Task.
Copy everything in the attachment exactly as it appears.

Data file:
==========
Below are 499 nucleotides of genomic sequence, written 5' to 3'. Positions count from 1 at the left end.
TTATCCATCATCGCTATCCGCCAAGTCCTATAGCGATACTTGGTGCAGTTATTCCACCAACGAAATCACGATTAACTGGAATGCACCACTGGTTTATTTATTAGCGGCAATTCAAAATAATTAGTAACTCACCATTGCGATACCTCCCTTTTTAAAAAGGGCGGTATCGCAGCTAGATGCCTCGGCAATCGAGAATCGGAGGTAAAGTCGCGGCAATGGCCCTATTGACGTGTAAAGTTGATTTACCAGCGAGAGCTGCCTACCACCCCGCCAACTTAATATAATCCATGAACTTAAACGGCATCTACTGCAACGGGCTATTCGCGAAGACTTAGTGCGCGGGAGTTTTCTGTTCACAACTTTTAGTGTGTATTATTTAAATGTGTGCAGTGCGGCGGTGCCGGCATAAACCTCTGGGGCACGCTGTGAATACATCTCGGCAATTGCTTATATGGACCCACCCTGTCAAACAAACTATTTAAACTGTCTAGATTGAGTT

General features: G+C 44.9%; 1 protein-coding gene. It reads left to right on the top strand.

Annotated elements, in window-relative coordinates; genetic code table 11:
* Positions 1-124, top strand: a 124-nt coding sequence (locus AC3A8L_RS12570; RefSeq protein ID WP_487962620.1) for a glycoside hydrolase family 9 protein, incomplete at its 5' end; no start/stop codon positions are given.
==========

Below are 499 nucleotides of genomic sequence, written 5' to 3'. Positions count from 1 at the left end.
TTATCCATCATCGCTATCCGCCAAGTCCTATAGCGATACTTGGTGCAGTTATTCCACCAACGAAATCACGATTAACTGGAATGCACCACTGGTTTATTTATTAGCGGCAATTCAAAATAATTAGTAACTCACCATTGCGATACCTCCCTTTTTAAAAAGGGCGGTATCGCAGCTAGATGCCTCGGCAATCGAGAATCGGAGGTAAAGTCGCGGCAATGGCCCTATTGACGTGTAAAGTTGATTTACCAGCGAGAGCTGCCTACCACCCCGCCAACTTAATATAATCCATGAACTTAAACGGCATCTACTGCAACGGGCTATTCGCGAAGACTTAGTGCGCGGGAGTTTTCTGTTCACAACTTTTAGTGTGTATTATTTAAATGTGTGCAGTGCGGCGGTGCCGGCATAAACCTCTGGGGCACGCTGTGAATACATCTCGGCAATTGCTTATATGGACCCACCCTGTCAAACAAACTATTTAAACTGTCTAGATTGAGTT

General features: G+C 44.9%; 1 protein-coding gene. It reads left to right on the top strand.

Annotated elements, in window-relative coordinates; genetic code table 11:
* Positions 1-124, top strand: a 124-nt coding sequence (locus AC3A8L_RS12570; RefSeq protein ID WP_487962620.1) for a glycoside hydrolase family 9 protein, incomplete at its 5' end; no start/stop codon positions are given.